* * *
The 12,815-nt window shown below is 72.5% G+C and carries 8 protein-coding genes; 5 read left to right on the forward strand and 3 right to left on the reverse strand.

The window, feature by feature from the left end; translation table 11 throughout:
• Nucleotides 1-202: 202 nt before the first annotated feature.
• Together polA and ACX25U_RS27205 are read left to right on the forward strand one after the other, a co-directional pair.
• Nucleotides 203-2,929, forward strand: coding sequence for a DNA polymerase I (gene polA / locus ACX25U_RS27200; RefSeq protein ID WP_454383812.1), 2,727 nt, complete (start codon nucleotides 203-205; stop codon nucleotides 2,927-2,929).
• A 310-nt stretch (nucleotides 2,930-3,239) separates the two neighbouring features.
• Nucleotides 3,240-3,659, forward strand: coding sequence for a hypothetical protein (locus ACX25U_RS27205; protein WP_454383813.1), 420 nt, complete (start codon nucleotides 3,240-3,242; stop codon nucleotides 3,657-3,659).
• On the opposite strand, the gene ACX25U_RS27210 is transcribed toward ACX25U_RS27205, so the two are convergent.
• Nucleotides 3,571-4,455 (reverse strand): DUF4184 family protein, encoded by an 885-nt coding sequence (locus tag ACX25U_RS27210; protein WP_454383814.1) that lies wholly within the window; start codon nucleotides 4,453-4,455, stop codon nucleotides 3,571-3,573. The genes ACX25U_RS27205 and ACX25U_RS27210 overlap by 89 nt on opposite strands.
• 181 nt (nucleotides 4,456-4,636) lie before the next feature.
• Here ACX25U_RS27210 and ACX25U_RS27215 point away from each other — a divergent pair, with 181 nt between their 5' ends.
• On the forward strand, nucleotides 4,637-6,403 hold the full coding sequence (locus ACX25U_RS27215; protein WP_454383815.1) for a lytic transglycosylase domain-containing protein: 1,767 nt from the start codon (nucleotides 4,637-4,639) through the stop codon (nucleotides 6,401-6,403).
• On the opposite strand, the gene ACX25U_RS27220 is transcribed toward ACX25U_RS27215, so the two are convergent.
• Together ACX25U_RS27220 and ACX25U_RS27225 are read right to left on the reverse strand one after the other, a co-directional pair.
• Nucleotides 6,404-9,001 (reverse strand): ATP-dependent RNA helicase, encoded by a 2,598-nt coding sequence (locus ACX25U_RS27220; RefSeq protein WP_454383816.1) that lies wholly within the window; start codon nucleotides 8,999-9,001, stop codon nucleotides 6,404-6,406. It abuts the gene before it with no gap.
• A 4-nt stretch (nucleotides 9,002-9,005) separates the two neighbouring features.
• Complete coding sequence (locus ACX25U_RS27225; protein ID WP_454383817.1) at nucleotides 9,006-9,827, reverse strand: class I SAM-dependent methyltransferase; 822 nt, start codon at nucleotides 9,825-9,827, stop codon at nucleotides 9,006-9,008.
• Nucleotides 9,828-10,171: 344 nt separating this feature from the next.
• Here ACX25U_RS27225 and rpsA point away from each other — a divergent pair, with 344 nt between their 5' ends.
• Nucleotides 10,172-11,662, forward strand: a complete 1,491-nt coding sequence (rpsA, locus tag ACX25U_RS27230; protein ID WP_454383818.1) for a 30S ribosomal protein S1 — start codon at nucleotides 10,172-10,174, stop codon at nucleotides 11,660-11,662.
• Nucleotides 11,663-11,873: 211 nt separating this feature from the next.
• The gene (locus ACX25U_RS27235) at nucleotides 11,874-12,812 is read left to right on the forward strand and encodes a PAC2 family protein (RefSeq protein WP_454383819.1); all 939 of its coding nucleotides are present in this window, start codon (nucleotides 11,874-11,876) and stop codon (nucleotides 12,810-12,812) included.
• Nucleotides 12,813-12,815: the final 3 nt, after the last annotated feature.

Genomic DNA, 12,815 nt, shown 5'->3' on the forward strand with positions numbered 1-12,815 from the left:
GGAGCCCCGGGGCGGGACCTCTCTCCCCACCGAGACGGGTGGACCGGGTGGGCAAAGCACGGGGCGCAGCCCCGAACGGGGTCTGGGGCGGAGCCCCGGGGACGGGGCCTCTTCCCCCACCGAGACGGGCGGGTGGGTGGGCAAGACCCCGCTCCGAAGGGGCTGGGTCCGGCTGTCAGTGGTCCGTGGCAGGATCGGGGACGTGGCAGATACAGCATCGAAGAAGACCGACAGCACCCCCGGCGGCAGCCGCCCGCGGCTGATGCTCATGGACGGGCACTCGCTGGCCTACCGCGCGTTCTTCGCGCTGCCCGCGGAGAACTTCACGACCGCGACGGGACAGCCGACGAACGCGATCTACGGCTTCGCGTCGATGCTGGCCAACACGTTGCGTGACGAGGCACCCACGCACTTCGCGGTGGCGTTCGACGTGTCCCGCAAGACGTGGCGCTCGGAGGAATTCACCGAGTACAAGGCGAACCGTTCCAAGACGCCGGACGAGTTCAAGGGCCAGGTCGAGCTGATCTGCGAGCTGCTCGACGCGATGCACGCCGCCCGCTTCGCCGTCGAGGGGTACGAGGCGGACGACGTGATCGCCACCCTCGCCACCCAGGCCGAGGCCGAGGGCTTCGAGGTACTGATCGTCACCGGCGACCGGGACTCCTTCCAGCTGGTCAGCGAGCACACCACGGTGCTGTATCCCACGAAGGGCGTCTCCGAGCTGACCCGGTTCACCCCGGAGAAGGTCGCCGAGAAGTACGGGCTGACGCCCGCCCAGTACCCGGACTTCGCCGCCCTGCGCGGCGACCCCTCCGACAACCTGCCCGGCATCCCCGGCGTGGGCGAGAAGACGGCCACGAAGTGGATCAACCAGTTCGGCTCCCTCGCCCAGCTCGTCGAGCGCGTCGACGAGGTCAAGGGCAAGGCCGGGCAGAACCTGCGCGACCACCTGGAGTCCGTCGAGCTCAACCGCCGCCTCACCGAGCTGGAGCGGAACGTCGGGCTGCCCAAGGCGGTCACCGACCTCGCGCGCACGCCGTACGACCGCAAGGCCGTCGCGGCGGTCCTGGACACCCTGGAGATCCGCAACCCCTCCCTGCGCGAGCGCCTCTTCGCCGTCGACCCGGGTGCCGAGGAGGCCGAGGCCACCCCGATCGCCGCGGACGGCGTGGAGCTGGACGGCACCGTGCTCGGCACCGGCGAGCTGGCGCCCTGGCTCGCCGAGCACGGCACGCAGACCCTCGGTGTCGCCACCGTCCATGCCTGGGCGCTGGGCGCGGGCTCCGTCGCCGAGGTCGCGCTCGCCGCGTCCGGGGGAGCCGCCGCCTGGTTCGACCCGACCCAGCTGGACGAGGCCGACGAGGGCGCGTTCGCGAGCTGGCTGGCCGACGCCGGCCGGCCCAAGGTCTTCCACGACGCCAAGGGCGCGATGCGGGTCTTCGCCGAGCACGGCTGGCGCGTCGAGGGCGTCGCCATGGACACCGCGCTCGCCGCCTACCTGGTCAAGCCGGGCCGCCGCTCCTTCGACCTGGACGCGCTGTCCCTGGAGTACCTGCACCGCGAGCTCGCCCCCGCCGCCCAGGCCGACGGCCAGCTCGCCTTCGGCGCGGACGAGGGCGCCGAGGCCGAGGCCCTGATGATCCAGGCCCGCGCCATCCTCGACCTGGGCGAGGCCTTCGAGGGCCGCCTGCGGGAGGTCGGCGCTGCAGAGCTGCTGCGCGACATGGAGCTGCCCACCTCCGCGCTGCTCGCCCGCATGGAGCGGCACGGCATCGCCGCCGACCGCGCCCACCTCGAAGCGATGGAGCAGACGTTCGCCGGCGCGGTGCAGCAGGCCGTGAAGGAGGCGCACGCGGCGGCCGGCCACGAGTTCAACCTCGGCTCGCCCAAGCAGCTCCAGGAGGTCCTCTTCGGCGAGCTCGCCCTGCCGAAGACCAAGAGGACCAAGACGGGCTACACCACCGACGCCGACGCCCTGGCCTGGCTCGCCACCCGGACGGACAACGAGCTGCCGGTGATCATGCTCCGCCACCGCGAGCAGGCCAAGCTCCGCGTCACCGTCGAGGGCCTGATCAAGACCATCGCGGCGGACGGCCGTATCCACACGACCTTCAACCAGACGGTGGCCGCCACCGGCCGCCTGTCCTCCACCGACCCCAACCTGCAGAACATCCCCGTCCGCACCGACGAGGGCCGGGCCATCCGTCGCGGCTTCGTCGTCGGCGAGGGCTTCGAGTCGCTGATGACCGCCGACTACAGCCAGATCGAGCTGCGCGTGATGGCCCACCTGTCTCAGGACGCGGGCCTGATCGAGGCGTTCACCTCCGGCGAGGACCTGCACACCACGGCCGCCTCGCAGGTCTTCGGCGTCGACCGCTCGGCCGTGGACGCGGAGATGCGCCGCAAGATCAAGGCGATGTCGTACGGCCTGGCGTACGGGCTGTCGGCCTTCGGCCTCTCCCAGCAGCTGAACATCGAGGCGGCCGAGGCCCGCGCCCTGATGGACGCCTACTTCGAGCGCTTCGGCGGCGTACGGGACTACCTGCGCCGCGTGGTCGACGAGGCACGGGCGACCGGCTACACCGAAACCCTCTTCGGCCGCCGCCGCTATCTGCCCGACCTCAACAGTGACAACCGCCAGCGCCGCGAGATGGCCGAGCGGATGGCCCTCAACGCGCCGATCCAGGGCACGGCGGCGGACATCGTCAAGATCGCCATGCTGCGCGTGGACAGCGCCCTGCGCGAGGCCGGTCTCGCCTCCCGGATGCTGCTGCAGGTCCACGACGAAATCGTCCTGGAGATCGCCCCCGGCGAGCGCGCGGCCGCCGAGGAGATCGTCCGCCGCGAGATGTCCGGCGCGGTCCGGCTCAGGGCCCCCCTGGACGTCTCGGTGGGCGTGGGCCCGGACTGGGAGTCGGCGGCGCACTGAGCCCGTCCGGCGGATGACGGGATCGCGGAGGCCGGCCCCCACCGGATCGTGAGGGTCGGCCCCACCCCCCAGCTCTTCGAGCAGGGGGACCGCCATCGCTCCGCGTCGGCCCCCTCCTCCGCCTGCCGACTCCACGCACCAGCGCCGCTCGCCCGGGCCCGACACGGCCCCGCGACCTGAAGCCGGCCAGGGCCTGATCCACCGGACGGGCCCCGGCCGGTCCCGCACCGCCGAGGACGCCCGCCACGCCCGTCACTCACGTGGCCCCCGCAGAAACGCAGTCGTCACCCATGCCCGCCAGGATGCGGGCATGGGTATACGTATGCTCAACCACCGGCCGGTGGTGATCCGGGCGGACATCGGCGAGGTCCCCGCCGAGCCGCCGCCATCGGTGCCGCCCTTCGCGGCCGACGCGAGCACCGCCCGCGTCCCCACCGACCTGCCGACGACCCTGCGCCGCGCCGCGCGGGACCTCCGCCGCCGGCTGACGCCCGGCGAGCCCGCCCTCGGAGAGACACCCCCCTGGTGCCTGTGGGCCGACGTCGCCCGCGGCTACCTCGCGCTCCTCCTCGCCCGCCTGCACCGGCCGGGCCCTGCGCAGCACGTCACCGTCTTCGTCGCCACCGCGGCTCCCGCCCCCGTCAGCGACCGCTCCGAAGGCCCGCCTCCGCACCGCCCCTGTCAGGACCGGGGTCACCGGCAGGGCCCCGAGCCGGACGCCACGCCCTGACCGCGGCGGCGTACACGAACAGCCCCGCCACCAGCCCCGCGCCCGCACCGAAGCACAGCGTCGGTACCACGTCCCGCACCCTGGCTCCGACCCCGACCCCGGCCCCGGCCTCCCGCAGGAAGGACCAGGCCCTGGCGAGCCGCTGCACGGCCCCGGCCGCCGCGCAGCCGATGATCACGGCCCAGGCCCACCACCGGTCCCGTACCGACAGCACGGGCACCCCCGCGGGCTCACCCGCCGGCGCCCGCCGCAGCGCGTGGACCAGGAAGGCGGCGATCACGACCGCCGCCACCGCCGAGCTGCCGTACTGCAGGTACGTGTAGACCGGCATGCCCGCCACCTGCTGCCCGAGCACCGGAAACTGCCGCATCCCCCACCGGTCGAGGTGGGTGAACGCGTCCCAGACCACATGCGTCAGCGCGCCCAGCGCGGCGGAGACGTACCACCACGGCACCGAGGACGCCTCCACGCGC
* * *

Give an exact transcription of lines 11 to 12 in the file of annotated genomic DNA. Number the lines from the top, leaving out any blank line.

• Here ACX25U_RS27210 and ACX25U_RS27215 point away from each other — a divergent pair, with 181 nt between their 5' ends.
• On the forward strand, nucleotides 4,637-6,403 hold the full coding sequence (locus ACX25U_RS27215; protein WP_454383815.1) for a lytic transglycosylase domain-containing protein: 1,767 nt from the start codon (nucleotides 4,637-4,639) through the stop codon (nucleotides 6,401-6,403).